How have you all solved this age-old dilemma? Pics or links are welcome. 

 

Welcome to the club!

Joe

  • Member since
    September 2006
  • From: Bethlehem PA
Posted by the Baron on Tuesday, August 17, 2021 8:32 AM

mightypudge

I imagine this is not an unfamiliar sentiment around these parts. Wink

Either I'm getting older, or objects around me are getting both darker and blurrier. I am looking for recommendations on how to brighten up my work space and make things bigger for detail work. 

How have you all solved this age-old dilemma? Pics or links are welcome.  

Optivisor, and a pair of inexpensive reading glasses from the drugstore, depending on the job.  For super-precise work, I need the Optivisor's loupe.

I also bought this magnifier:

https://hobbyisthaven.com/products/adjustable-5-lens-led-light-headband-magnifier-glasses

to try it out.  I like the light focused along my line of sight onto the work.  But even though it has six interchangeable lenses, it still doesn't provide the magnification that the Optivisor loupe does.  Also, I find its weight uncomfortable on the bridge of my nose.  So I don't use it that much, and I may get rid of it.

I need to have the magnification right in front of my eyes, as with a pair of glasses.  So I don't use illuminated magnifiers that mount on the bench, with the magnification right in front of the work.  I could probably get used to it, but since there's no compelling reason for me to do so, I don't look at such magnifiers.

Hope that helps!

The bigger the government, the smaller the citizen.

 

 

  • Member since
    June 2021
Posted by rocketman2000 on Tuesday, August 17, 2021 8:47 AM

I had one of those old ring light (fluorescent) magnifying lamps.  The switches on those kept wearing out (improper surge suppression from starter.  Decided to give up, bought a new LED fixture from a surplus place, uses 110 v, brighter than the fluorescent tube.  Made a swivel joint and attached it to the old lamp (took the tube out).  Works great, well positionable, and I still have the magnifier.

 

Don Stauffer in Minnesota

  • Member since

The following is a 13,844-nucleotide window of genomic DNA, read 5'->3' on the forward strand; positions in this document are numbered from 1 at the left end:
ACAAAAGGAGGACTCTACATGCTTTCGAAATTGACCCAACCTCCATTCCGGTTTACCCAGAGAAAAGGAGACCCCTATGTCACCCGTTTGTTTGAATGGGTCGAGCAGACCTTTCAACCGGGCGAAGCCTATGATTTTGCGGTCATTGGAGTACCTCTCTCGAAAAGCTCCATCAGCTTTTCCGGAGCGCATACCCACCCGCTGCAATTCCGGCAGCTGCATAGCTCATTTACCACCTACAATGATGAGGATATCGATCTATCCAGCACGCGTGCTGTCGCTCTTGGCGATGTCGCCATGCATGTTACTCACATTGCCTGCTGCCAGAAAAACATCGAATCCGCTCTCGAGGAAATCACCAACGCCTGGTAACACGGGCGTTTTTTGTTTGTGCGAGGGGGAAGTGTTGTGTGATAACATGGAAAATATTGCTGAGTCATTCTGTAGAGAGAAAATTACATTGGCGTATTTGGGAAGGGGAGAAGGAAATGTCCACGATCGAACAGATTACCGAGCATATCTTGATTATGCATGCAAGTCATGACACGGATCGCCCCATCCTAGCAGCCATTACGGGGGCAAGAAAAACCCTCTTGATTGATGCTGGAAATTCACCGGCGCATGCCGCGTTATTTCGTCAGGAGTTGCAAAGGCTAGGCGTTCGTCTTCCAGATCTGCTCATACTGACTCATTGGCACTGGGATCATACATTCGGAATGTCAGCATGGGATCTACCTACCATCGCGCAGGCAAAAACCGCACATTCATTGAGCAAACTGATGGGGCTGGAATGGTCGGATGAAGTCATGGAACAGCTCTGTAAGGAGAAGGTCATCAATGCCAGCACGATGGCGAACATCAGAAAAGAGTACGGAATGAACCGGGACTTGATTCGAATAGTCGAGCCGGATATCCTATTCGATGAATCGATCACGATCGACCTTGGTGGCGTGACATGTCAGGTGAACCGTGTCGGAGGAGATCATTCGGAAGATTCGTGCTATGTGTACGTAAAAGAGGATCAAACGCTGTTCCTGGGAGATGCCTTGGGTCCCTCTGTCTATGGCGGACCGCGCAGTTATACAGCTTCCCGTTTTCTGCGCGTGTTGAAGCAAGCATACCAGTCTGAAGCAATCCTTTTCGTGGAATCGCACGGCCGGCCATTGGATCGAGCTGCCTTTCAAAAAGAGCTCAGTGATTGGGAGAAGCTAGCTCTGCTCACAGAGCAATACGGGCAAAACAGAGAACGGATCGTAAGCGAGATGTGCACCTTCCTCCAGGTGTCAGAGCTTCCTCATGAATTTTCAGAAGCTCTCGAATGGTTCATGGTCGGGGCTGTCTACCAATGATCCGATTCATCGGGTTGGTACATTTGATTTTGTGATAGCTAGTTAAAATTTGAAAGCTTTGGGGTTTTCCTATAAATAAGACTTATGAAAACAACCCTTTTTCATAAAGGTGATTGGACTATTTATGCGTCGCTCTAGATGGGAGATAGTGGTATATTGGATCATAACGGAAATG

January 2010
Posted by rob44 on Tuesday, August 17, 2021 5:45 PM

  • Member since
    January 2020
  • From: Maryland
Posted by wpwar11 on Tuesday, August 17, 2021 6:46 PM

Eaglecash867

I use cheap 3X readers, and I have a 2X clip-on lens that I can flip down when I need extra magnification for detail work.  Also have a 6X set of readers with a 3X flip-down lens, but that rarely gets used.  Have to close one eye when I use those though.

As for light.  I have a 300W equivalent soft white CFL over my work area for overall lighting, and I use an LED headlamp to put extra light on the subject I'm working on.  Nothing better than a headlamp...the light goes wherever you're looking.

Being able to see better had an extra benefit that I hadn't thought of.  I find that when I can see better, I don't start getting stress-induced shaking hands.

 

My hands shake at times.  Never thought of improving my light source to help with this.  

  • Member since
    January 2010
Posted by rob44 on Tuesday, August 17, 2021 7:23 PM

ALso try cutting down on caffine. That helps me a lot!

  • Member since
    July 2014
  • From: Franklin Wi
Posted by Bakster on Friday, August 20, 2021 9:30 AM

Eaglecash867
I use cheap 3X readers, and I have a 2X clip-on lens that I can flip down when I need extra magnification for detail work.

 Ditto

I tried many magnifiers and what works best for me is readers with clip on magnifiers. The magnifier is lightweight so you dont get a sore nose and ears. As for the reader, I think I got a 2.5 and I took the time to find a pair that fit comfortably, not too tight, and ones that wont be sliding off my nose. Wide rimmed frames worked best because they offered me good support while distributing the weight. Even though the clips ons are relatively light, over hours of using them, the rig can start to hurt. Good support on the readers goes a long way and pain is a thing of the past for me. 

There is one more modification I made to this system. Over hours the rig tends to slide down my nose as oils and perspiration cause it to slide. Its a nuisance but more than that it adds to getting soreness. I found a product on Amazon that solved this problem. They are rubber overlays that you install on the arms of the readers. They have a hook to them and wrap around the back side of your ears. Bam! Problem is solved.